Freddie Romero (Santa Ynez band of Chumash Indians)
Freddie Romero is a tribal descendent of the Santa Ynez band of Chumash Indians and is
currently employed by the tribal Elders Council, as their Cultural Preservation Consultant.
Mr. Romero represent the Elders Council on issues that impact cultural resources and sacred sites and advocates for the preservation and protection of those sites. Mr. Romero reviews projects from the federal, state, and local agencies, as well as private individuals and prepares comments and drafts on their behalf.
Mr. Romero is responsible for Sec. 106, NEPA and NAGPRA consultation process on their behalf, as well as negotiating and creating MOAs, protocol agreements, and creating cultural resource protection plans on projects for federal agencies.
Peter Lariviere (Anishinaabe – Algonquin)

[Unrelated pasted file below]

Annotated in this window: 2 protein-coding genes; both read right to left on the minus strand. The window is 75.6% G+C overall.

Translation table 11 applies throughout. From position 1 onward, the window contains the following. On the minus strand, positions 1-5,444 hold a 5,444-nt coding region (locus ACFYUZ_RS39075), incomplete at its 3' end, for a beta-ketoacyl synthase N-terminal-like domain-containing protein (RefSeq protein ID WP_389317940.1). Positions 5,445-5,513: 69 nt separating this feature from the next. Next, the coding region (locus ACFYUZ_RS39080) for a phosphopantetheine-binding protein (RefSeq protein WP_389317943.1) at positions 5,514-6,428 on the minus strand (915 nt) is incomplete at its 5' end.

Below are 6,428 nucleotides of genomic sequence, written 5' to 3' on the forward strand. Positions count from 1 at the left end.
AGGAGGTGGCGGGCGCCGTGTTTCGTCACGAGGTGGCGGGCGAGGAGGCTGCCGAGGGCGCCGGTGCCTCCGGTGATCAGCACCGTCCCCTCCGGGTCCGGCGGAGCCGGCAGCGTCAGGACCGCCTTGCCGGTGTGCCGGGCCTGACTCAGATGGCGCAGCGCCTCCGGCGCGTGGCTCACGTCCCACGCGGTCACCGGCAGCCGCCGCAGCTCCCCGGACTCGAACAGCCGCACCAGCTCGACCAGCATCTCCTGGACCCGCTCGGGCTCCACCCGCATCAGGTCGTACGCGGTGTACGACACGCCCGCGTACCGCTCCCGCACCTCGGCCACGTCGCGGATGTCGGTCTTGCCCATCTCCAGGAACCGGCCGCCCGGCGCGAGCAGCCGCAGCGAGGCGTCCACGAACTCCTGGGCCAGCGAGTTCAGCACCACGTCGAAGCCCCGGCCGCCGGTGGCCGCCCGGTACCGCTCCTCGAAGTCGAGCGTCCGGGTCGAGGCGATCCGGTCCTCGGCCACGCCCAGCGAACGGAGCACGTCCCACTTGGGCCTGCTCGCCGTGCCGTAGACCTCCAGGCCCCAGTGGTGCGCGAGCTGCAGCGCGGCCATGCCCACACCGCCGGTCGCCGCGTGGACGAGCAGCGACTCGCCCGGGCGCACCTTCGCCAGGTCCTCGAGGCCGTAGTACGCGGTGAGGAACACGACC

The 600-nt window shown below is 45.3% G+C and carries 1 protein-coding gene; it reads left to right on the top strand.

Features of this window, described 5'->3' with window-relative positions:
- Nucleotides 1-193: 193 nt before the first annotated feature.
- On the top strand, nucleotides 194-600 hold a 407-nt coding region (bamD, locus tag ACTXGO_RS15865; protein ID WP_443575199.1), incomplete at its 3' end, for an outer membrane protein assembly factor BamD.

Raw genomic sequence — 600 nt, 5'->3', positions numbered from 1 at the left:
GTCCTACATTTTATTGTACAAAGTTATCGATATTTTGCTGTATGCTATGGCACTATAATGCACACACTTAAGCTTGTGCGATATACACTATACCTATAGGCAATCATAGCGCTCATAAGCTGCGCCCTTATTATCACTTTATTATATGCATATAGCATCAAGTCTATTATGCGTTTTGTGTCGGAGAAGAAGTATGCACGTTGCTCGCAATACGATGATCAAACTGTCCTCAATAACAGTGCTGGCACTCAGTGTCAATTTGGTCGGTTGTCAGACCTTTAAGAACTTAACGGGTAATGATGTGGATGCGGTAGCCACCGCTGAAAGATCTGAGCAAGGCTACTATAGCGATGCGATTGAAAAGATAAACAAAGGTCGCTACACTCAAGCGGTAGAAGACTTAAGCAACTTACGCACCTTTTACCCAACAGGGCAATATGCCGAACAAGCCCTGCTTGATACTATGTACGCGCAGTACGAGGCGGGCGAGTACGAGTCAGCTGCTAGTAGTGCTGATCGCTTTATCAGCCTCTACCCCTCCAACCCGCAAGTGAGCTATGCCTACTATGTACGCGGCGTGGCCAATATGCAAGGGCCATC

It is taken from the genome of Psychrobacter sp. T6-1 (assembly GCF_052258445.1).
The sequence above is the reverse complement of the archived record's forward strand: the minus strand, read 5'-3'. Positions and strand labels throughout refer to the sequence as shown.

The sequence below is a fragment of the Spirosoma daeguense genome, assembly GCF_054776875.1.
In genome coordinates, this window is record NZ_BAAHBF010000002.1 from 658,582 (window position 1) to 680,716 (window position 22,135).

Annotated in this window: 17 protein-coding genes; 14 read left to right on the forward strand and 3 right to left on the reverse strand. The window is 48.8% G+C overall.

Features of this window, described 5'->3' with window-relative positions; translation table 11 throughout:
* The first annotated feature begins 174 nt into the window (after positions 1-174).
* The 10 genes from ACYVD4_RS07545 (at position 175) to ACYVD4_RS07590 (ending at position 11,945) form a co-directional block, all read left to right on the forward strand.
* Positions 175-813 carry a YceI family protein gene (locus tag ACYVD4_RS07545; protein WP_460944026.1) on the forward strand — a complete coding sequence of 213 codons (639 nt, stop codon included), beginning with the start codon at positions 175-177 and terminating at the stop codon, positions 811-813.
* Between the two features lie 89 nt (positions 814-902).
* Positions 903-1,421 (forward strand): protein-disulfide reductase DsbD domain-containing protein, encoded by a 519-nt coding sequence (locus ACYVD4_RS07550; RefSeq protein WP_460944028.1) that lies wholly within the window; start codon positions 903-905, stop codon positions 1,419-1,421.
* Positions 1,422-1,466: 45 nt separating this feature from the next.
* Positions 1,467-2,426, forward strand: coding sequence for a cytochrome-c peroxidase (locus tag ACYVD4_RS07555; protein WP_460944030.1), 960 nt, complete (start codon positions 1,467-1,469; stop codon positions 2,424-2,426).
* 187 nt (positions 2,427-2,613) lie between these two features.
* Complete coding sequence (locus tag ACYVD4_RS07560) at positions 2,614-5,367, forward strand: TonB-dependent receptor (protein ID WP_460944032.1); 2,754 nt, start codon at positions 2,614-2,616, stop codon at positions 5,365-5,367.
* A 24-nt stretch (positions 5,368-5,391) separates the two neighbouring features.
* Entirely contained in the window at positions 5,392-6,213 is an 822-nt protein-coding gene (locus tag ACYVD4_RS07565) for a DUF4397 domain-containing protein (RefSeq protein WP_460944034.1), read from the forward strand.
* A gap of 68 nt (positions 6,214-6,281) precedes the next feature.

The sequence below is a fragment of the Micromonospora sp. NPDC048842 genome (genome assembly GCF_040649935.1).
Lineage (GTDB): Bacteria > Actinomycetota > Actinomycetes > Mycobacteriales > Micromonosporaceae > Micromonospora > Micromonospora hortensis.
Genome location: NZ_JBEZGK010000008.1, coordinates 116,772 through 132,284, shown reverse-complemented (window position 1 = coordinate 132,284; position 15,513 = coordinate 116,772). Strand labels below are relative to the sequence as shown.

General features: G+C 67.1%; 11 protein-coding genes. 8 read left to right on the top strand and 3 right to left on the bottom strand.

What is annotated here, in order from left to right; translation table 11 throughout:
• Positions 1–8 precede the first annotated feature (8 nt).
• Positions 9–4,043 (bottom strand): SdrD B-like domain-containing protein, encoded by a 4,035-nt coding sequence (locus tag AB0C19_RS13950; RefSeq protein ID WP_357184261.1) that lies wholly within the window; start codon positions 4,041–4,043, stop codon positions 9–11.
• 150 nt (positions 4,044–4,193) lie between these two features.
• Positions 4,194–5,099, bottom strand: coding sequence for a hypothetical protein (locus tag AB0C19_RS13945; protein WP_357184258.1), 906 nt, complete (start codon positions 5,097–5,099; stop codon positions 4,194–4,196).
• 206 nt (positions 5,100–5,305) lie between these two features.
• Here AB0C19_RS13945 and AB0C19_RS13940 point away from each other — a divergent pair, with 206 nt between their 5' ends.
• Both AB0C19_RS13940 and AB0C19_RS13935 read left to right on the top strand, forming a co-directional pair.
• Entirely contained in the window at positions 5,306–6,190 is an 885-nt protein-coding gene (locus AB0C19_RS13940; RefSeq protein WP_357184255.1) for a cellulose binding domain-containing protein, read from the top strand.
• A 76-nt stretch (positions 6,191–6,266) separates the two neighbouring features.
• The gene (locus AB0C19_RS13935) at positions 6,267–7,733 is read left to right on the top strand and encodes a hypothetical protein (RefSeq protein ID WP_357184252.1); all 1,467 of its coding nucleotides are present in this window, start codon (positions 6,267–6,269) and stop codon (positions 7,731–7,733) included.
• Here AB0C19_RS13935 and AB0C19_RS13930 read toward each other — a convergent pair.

Peter is a career federal public servant, Government of Canada, having started his career in 1992. After working in a number of Federal Government Departments, Peter discovered a home in February 2008 when he joined Parks Canada as a negotiator on Indigenous matters. His work has led him to meet and work with Indigenous community leaders across the country including in Labrador, New Brunswick, British Columbia and the North West Territories. Currently Peter has taken on an assignment role with the Ontario Waterways, Parks Canada, as Manager of Indigenous Relations. Of particular personal importance in this assignment is that Peter is working with the Ontario Algonquin communities which has helped him renew and reconnect with his own community.
Peter holds two undergrad degrees, both from Carleton University in Ottawa, Ontario. His first degree was in geomorphology where he specialized in Karst Geomorphology. Recently Peter completed his Master’s Degree (Geography) where his thesis topic was on Metis identity.